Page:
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SCOTUS asked to hear stun-belt case

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Indiana Lawyer Rehearing

When the Supreme Court of the United States returns for its new term beginning in October, Indiana will likely learn whether the high court will hear a case relating to a stun-belt restraint used here during a convicted murder’s trial.

The Indiana attorney general’s office filed a response in mid-June to the certiorari petition filed earlier this year on behalf of John Stephenson, convicted in 1997 for three murders and sentenced to death.

U.S. Judge Theresa Springmann in the Northern District of Indiana found in his favor on a habeas corpus petition and reversed the death sentence, but she didn’t consider all of his arguments on the merits. Last year, the 7th Circuit ordered her to reconsider that ruling because of potential prejudice resulting from his wearing the stun-belt at the sentencing phase. The full appellate court declined to revisit the case en banc and Stephenson could get a new trial based on that penalty-specific issue.

Urging the justices to deny certiorari, the AG’s 11-page brief says SCOTUS review is premature because the lower federal courts haven’t fully analyzed the stun-belt restraint claim involving ineffective assistance of counsel. The AG also objects to Stephenson’s suggestion that the justices retroactively apply recent precedent to his case in a way that is essentially creating a new criminal procedure rule. The 7th Circuit applied existing caselaw from 1984 when determining there was no reasonable probability that Stephenson would have been acquitted if his trial counsel objected to the stun belt or appeared before the jury unrestrained, according to the brief.

The SCOTUS has set this case for consideration at its late September conference following the summer recess.•
 

Rehearing "Court won't rehear stun-belt case" IL Feb. 2-15, 2011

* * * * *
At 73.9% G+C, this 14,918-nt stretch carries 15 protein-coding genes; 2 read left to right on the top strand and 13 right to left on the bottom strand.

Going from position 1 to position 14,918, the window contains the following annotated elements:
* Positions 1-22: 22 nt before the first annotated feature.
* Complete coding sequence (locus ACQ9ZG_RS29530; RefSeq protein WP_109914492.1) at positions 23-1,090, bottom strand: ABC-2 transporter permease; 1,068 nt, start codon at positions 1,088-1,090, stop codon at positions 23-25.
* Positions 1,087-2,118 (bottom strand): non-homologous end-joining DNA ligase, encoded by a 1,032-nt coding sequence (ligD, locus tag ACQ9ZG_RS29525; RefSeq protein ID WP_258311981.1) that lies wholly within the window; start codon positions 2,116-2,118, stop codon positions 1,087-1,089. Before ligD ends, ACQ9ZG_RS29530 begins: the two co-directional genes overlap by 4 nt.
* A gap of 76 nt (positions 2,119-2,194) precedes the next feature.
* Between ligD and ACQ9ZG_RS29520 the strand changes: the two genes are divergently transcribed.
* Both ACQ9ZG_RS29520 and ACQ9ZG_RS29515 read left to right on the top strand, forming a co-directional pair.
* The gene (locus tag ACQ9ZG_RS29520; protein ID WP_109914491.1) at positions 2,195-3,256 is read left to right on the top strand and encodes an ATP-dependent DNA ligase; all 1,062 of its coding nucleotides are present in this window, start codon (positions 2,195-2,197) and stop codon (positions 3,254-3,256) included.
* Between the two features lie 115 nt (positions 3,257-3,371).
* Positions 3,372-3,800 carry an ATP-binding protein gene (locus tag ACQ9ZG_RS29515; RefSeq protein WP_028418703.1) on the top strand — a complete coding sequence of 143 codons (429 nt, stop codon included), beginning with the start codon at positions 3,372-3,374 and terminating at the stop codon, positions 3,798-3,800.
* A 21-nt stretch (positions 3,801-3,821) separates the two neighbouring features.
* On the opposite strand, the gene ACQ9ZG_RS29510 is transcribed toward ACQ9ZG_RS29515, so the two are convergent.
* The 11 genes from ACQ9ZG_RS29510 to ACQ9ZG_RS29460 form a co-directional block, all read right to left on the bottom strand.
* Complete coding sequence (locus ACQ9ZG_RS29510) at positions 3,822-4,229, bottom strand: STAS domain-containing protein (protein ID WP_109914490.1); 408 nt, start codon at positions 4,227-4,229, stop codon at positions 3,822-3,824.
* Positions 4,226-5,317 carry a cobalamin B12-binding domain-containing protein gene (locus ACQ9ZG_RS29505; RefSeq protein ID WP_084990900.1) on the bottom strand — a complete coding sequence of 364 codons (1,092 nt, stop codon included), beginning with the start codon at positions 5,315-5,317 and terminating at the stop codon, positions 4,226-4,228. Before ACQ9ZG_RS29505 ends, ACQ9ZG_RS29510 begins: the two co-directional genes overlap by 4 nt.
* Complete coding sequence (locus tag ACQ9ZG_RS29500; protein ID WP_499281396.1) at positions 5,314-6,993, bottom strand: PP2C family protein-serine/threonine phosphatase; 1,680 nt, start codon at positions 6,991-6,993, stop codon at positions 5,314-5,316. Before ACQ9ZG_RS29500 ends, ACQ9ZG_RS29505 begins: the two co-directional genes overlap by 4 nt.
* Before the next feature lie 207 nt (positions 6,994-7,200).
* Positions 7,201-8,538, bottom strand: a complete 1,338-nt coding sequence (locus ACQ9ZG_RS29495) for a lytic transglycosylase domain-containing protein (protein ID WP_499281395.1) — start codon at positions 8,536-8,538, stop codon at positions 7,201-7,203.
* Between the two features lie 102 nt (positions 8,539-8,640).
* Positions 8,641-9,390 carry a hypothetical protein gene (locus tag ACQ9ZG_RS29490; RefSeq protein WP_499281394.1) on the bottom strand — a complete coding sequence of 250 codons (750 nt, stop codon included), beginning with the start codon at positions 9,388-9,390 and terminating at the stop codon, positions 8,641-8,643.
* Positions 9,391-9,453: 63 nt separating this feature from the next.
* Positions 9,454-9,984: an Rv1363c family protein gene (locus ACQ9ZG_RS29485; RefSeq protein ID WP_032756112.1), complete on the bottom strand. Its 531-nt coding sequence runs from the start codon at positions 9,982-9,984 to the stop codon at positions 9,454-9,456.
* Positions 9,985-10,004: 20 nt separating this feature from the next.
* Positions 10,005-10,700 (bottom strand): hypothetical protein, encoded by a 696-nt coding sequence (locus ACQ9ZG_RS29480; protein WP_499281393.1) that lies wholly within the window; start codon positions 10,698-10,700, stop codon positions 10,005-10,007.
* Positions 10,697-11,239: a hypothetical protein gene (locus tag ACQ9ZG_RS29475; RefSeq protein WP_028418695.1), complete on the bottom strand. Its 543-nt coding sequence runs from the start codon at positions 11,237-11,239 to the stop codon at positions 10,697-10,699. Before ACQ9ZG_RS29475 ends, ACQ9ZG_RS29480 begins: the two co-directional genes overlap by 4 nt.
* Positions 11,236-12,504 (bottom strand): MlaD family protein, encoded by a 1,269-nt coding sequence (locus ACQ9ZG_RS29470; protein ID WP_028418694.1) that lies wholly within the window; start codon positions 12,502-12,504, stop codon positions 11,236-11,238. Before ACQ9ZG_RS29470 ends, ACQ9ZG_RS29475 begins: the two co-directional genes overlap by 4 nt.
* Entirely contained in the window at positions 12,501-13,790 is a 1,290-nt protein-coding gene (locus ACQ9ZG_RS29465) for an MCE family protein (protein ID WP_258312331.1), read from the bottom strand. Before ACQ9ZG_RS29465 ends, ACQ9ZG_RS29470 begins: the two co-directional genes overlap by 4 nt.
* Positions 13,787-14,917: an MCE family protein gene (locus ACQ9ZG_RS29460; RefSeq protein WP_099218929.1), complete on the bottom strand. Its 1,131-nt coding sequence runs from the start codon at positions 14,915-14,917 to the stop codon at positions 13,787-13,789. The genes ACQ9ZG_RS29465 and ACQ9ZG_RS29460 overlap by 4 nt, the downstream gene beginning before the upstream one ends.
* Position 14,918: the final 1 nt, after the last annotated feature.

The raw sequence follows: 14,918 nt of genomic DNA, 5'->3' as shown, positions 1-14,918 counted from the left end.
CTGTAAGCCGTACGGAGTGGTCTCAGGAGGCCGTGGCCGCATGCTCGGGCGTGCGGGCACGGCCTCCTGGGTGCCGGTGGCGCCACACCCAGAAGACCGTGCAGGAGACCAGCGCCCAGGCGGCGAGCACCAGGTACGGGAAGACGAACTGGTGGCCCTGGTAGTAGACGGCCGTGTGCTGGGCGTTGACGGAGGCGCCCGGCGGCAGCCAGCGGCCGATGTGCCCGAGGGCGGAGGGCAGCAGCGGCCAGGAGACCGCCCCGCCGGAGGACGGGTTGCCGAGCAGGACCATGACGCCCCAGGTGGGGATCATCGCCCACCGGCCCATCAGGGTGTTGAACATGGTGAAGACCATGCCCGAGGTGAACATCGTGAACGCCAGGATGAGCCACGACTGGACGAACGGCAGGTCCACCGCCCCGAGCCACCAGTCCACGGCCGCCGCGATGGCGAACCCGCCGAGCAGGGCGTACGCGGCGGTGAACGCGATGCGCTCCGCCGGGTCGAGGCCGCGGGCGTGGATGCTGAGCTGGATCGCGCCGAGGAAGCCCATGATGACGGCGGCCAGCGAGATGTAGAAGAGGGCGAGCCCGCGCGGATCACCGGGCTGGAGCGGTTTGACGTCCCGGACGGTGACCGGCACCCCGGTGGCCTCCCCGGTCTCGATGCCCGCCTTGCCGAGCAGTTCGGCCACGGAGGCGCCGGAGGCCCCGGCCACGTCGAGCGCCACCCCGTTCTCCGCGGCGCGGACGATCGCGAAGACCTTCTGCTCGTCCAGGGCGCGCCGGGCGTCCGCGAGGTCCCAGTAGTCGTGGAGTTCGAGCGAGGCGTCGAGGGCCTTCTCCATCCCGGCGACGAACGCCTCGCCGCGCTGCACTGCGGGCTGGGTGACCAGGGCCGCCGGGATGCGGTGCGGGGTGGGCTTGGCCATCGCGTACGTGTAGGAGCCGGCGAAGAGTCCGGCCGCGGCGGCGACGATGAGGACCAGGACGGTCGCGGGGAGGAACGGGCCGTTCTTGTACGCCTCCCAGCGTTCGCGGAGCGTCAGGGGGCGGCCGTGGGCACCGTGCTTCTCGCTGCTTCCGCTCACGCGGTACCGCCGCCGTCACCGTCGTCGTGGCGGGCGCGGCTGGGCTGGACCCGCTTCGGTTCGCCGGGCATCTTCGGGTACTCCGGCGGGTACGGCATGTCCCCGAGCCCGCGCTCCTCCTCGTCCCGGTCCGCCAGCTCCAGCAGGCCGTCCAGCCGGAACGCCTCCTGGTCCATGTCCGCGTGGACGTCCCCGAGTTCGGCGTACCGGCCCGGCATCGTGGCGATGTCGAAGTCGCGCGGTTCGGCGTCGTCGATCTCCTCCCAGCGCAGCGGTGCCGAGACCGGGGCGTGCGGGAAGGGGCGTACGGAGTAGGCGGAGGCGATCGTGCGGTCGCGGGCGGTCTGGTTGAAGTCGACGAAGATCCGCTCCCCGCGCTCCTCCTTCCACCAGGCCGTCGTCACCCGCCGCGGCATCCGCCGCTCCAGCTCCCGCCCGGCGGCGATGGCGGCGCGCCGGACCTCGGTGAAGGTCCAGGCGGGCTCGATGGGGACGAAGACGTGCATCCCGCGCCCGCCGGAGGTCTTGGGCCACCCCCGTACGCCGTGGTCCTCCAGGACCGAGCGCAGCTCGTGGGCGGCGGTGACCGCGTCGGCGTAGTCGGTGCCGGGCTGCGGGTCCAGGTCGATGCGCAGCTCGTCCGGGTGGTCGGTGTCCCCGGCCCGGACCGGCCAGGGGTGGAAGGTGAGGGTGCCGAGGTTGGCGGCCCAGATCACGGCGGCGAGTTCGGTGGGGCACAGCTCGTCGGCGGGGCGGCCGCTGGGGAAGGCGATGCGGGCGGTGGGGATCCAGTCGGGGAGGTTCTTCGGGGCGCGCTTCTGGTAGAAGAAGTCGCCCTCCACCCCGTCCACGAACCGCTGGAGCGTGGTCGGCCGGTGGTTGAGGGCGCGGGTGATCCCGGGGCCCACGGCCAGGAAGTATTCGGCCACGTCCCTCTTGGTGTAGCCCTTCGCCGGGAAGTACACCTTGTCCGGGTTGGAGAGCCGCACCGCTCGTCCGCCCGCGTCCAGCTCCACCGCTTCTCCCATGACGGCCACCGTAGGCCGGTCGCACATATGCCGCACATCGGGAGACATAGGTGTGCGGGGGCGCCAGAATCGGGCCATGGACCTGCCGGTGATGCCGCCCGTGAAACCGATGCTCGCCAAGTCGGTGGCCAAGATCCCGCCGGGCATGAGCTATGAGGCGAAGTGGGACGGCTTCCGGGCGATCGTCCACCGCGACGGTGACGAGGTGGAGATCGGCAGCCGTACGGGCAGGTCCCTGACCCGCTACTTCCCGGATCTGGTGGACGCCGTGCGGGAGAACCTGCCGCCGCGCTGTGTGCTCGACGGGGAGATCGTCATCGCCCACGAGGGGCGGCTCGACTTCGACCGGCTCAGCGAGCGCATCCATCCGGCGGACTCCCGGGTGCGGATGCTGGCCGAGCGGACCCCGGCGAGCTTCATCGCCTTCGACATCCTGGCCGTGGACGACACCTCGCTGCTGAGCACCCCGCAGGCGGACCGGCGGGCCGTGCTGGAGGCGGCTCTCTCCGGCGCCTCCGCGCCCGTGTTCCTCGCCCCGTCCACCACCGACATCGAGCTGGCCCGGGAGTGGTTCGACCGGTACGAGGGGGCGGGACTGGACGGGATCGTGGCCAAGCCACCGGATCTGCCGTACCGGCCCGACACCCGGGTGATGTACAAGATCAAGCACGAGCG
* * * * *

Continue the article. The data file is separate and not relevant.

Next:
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  1. I need an experienced attorney to handle a breach of contract matter. Kindly respond for more details. Graham Young

  2. I thought the slurs were the least grave aspects of her misconduct, since they had nothing to do with her being on the bench. Why then do I suspect they were the focus? I find this a troubling trend. At least she was allowed to keep her law license.

  3. Section 6 of Article I of the Indiana Constitution is pretty clear and unequivocal: "Section 6. No money shall be drawn from the treasury for the benefit of any religious or theological institution."

  4. Video pen? Nice work, "JW"! Let this be a lesson and a caution to all disgruntled ex-spouses (or soon-to-be ex-spouses) . . . you may think that altercation is going to get you some satisfaction . . . it will not.

  5. First comment on this thread is a fitting final comment on this thread, as that the MCBA never answered Duncan's fine question, and now even Eric Holder agrees that the MCBA was in material error as to the facts: "I don't get it" from Duncan December 1, 2014 5:10 PM "The Grand Jury met for 25 days and heard 70 hours of testimony according to this article and they made a decision that no crime occurred. On what basis does the MCBA conclude that their decision was "unjust"? What special knowledge or evidence does the MCBA have that the Grand Jury hearing this matter was unaware of? The system that we as lawyers are sworn to uphold made a decision that there was insufficient proof that officer committed a crime. How can any of us say we know better what was right than the jury that actually heard all of the the evidence in this case."

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